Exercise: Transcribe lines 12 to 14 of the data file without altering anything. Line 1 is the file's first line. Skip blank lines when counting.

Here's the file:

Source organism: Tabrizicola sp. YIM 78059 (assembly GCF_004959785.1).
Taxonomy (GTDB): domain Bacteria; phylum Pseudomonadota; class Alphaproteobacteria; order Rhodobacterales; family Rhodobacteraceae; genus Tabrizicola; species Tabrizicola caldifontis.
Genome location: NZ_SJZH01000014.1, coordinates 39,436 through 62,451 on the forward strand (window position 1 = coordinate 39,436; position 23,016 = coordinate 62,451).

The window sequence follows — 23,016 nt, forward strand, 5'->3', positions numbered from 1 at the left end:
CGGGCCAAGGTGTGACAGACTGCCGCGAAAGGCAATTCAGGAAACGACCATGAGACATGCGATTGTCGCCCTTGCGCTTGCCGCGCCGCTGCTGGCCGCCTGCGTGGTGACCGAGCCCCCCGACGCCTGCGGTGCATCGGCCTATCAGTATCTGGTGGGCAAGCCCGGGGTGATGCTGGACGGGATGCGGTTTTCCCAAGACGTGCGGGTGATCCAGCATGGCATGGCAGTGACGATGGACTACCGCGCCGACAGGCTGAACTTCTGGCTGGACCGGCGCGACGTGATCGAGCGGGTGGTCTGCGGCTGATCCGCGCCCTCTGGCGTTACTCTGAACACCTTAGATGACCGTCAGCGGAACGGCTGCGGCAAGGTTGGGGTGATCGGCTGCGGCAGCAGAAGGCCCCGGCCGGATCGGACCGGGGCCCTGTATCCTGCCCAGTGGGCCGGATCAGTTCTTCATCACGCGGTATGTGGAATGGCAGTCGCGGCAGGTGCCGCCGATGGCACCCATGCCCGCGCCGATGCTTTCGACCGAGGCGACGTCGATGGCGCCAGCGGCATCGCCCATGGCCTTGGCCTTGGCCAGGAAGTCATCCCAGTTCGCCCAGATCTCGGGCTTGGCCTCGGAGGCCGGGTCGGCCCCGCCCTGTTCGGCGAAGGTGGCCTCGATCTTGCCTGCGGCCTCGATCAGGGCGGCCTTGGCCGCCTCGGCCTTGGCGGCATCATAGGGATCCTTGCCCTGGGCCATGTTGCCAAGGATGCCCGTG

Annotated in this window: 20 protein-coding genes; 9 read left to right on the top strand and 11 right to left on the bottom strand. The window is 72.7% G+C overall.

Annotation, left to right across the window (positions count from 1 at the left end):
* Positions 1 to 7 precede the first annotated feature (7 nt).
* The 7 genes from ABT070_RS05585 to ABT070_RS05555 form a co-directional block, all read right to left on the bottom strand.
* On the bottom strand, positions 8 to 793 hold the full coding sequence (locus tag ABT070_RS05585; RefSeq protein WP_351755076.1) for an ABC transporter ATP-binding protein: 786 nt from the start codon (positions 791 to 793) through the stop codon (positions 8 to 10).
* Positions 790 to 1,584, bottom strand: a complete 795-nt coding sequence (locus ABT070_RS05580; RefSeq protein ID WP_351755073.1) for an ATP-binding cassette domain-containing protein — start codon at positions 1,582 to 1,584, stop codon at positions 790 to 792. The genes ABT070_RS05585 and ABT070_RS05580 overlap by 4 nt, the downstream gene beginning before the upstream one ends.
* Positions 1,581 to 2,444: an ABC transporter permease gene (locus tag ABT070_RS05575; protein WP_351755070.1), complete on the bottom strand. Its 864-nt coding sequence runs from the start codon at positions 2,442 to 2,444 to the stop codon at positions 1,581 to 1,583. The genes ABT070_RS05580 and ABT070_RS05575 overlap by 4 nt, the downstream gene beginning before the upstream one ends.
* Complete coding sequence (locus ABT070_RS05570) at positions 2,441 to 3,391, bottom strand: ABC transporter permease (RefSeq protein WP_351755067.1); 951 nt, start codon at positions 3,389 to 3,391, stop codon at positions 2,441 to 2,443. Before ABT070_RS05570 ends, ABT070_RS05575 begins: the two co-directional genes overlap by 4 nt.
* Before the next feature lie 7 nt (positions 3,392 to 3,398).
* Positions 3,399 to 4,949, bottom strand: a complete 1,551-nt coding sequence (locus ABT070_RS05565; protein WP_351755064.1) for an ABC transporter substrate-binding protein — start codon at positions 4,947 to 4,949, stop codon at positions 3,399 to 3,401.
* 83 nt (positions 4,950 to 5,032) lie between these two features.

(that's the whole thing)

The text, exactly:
* Positions 1,581 to 2,444: an ABC transporter permease gene (locus tag ABT070_RS05575; protein WP_351755070.1), complete on the bottom strand. Its 864-nt coding sequence runs from the start codon at positions 2,442 to 2,444 to the stop codon at positions 1,581 to 1,583. The genes ABT070_RS05580 and ABT070_RS05575 overlap by 4 nt, the downstream gene beginning before the upstream one ends.
* Complete coding sequence (locus ABT070_RS05570) at positions 2,441 to 3,391, bottom strand: ABC transporter permease (RefSeq protein WP_351755067.1); 951 nt, start codon at positions 3,389 to 3,391, stop codon at positions 2,441 to 2,443. Before ABT070_RS05570 ends, ABT070_RS05575 begins: the two co-directional genes overlap by 4 nt.
* Before the next feature lie 7 nt (positions 3,392 to 3,398).